Depending on where you plan to operate, this license may already be included as part of the general business license. But this is not always the case. And where it isn’t the case, you are legally liable for ensuring that you do carry this additional licensing. According to the article from Investopedia “A sales tax license may be part of the general business license in some areas. But a separate sales tax license is required in other areas in addition to a local business license. Not sure if you need a separate tax license? The local department from which you obtain a business license can tell you if you must obtain a separate sales tax license and where to get it at either the state or local level. Make sure that you have this covered before you open your business.” Indeed, failure to do so could actually make you criminally liable.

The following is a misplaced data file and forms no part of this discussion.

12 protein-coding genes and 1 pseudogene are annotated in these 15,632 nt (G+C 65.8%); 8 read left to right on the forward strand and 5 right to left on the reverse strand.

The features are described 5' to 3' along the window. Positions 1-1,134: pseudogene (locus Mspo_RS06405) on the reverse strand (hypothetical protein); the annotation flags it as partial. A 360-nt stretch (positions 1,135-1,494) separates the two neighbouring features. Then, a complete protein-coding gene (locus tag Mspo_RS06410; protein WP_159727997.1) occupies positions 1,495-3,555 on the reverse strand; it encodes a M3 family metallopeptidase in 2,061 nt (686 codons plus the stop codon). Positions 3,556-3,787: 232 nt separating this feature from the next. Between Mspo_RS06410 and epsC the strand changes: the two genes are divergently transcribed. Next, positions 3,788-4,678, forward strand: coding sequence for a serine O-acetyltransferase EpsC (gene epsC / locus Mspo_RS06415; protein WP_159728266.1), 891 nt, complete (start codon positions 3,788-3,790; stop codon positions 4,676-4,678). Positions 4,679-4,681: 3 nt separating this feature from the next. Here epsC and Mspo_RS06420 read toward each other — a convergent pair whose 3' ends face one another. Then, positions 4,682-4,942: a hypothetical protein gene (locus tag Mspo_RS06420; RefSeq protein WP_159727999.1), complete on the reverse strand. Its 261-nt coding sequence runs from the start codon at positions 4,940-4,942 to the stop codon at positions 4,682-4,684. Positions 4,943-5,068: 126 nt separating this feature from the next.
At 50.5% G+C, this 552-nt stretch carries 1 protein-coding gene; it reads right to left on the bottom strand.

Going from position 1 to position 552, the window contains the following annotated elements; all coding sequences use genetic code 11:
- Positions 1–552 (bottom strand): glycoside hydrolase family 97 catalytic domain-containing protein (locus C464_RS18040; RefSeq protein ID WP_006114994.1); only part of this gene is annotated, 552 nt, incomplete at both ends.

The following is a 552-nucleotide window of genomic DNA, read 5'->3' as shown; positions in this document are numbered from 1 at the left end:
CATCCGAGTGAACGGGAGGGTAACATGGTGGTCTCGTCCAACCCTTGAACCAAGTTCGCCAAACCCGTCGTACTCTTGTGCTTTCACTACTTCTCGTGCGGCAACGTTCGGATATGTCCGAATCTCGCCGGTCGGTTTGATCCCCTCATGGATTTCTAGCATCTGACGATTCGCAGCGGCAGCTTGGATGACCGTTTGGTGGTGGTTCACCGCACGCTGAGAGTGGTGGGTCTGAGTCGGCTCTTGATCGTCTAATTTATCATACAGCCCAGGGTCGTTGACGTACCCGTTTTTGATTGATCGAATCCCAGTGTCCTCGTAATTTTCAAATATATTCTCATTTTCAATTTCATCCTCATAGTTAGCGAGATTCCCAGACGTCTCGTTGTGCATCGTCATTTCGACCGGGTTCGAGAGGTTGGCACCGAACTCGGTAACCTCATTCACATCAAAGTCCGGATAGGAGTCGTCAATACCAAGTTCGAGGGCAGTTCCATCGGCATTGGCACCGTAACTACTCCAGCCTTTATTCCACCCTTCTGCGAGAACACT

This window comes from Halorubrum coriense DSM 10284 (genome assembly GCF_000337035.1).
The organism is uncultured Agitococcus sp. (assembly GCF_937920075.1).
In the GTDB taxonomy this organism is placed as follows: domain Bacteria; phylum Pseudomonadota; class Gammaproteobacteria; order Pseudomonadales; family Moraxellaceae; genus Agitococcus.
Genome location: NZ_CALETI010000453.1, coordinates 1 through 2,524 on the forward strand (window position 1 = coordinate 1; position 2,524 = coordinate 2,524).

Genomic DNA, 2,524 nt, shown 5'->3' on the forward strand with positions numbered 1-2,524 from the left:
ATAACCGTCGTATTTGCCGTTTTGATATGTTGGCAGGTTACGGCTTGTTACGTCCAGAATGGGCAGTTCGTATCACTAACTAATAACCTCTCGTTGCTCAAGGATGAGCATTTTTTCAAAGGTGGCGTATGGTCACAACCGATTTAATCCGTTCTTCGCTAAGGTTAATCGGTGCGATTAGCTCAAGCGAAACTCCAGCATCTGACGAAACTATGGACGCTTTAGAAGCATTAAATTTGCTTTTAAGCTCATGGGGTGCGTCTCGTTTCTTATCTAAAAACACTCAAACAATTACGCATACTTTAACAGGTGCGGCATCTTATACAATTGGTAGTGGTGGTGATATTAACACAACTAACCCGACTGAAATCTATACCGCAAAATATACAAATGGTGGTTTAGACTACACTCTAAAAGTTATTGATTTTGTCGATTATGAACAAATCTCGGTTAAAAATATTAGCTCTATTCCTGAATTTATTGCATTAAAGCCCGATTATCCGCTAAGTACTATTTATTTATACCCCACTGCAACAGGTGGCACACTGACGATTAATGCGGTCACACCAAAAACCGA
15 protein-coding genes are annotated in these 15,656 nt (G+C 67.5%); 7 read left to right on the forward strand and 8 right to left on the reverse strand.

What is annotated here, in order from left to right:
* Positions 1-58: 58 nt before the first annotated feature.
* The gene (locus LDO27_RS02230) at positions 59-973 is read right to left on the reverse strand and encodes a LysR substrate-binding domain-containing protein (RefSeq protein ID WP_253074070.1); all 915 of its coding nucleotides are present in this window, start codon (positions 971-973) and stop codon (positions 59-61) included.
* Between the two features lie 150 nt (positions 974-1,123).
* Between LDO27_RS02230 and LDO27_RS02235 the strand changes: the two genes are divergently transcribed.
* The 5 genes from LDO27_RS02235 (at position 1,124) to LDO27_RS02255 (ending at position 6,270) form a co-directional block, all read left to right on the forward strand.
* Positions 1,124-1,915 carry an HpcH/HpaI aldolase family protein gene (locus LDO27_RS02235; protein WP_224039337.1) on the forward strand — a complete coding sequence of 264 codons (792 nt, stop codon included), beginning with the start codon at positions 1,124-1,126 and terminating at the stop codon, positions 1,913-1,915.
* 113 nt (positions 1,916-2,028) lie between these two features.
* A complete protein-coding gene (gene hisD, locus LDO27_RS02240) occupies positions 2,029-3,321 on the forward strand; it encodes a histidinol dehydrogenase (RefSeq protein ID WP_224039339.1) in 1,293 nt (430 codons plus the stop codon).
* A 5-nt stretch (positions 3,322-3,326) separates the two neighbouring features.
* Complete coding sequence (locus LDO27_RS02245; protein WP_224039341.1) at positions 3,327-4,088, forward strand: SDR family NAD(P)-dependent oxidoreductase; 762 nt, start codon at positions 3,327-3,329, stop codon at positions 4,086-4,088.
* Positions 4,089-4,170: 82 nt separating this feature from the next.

12. Do you require special permits to conduct your business?

However you slice it, you will need to get this license. However, there is also specialized permitting that you may need to get. This will largely depend on the nature of your business. Permits, as per their name, give you permission to engage in specific business activities within your locality, and will usually be granted by a professional association specific to your sector. For instance, say the article from Investopedia, Environmental licenses or health department permits are less common for home-based businesses. These documents are most generally required for businesses that engage in the wholesale or retail sale of food and beverage products. In any event, it’s easy enough to check with state environmental protection agencies or local health departments to find out if your business requires any type of environmental inspection or permit.”

13. Do you need specialized insurance?